The whiteness of his mantle and his brittleness are symbols of innocence and purity. Caesar Ripa points out the lamb brought in arm, sign of the personification of the innocence. Besides, the same author sets the animal close to a lion and to a wolf in two different personifications of the Peace. In the Christian tradition it has a double meaning: the believer who belongs to God’s flock, and the sacrificial victim. In Giovanni’s gospel (Giovanni 21, 15 -17) Jesus tells Simon Pietro: "you graze my lambs", and in Luca’s gospel 10,3 the same disciples are assimilated to lambs. But the animal embodies the victim, whose sacrifice has a save function. The prophet Isaia turns the image of the lamb into the image of the messia: "He has been subdued, and also afflicted: but he kept silent: he got beat to death, as a lamb; ..." (Isaia 537). Giovanni Battista at seeing Jesus arrive, greets him with the famous formula "Here is the lamb of God, that removes the sins of the world" (Giovanni, 129). In the Giovanni’s apocalypse ends the total identification between the sacrificial lamb and the Christ. The lamb, with the fish and the boat, are very common symbols in the Christian art of the first centuries, included the funeral art. The lamb can represent: the Passion (he holds the cross among the legs and has a bloody wound), the Resurrection (he holds the cross on which a fire appears) and the Judgment (he leans the legs on the book of the Judgment). In the Italian funeral art of the XIX century, the lamb is an uncommon symbol.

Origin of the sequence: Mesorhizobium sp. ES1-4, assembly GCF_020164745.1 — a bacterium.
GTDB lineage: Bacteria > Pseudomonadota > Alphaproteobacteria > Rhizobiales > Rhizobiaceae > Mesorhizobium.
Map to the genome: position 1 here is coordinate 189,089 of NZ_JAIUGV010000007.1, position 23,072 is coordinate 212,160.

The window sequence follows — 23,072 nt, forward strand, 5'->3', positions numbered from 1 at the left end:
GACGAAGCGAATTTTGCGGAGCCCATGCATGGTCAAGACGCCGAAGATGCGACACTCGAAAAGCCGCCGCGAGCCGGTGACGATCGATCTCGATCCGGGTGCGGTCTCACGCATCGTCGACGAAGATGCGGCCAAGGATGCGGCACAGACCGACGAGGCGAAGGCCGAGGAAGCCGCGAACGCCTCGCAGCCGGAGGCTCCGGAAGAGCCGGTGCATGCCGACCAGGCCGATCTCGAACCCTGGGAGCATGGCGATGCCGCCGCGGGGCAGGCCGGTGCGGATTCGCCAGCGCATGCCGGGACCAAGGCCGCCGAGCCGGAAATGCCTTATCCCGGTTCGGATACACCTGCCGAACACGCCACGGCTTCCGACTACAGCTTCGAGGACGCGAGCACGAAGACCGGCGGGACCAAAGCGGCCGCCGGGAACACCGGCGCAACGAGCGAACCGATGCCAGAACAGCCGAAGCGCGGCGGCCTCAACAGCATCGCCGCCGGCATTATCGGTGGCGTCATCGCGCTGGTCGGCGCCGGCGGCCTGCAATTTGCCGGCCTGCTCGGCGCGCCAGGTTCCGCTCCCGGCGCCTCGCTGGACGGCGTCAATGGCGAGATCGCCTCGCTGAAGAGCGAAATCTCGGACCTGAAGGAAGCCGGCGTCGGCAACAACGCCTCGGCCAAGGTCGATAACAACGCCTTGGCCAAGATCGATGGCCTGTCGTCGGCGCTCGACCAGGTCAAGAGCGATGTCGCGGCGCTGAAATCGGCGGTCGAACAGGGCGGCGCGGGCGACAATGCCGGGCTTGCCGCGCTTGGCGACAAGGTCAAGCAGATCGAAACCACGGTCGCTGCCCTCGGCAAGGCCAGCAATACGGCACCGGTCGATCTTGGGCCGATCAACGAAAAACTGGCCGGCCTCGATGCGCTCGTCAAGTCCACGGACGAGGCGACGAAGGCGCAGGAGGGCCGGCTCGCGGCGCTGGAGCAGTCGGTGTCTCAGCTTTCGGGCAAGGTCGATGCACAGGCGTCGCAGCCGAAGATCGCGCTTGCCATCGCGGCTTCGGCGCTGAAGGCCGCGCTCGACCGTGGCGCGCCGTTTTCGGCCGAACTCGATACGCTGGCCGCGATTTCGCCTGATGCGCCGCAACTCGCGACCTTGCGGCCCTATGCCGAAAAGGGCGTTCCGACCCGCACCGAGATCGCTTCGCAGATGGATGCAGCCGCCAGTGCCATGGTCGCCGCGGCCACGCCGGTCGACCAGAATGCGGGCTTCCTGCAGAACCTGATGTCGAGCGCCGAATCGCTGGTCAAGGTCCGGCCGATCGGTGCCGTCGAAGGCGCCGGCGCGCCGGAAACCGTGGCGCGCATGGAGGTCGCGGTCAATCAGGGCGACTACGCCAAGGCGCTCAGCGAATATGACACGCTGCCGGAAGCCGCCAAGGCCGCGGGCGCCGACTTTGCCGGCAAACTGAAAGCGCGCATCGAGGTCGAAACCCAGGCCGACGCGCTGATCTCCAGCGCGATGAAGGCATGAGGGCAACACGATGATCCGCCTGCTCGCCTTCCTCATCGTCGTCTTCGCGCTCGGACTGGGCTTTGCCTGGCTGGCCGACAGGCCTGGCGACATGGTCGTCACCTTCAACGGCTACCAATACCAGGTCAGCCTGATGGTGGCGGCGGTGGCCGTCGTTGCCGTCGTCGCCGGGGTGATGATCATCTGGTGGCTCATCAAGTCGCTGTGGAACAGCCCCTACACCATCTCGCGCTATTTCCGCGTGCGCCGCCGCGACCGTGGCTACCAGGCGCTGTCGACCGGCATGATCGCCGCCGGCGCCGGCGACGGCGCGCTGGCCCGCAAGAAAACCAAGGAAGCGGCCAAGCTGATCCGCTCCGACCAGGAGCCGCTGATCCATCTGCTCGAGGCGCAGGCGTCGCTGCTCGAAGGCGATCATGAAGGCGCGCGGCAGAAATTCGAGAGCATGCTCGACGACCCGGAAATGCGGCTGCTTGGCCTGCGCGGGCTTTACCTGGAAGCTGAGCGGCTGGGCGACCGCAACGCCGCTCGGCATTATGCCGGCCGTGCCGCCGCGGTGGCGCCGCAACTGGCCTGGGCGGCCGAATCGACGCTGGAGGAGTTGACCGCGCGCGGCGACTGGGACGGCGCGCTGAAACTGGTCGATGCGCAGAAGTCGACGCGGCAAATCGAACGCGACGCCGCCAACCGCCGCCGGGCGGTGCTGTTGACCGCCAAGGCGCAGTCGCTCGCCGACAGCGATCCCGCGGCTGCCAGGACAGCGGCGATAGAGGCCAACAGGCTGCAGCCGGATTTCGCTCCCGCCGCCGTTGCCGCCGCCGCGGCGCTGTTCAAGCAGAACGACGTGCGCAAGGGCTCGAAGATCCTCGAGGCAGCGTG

Click here to introduction of funerary symbols.
Traduzione dall'italiano di Giulia Casapinta.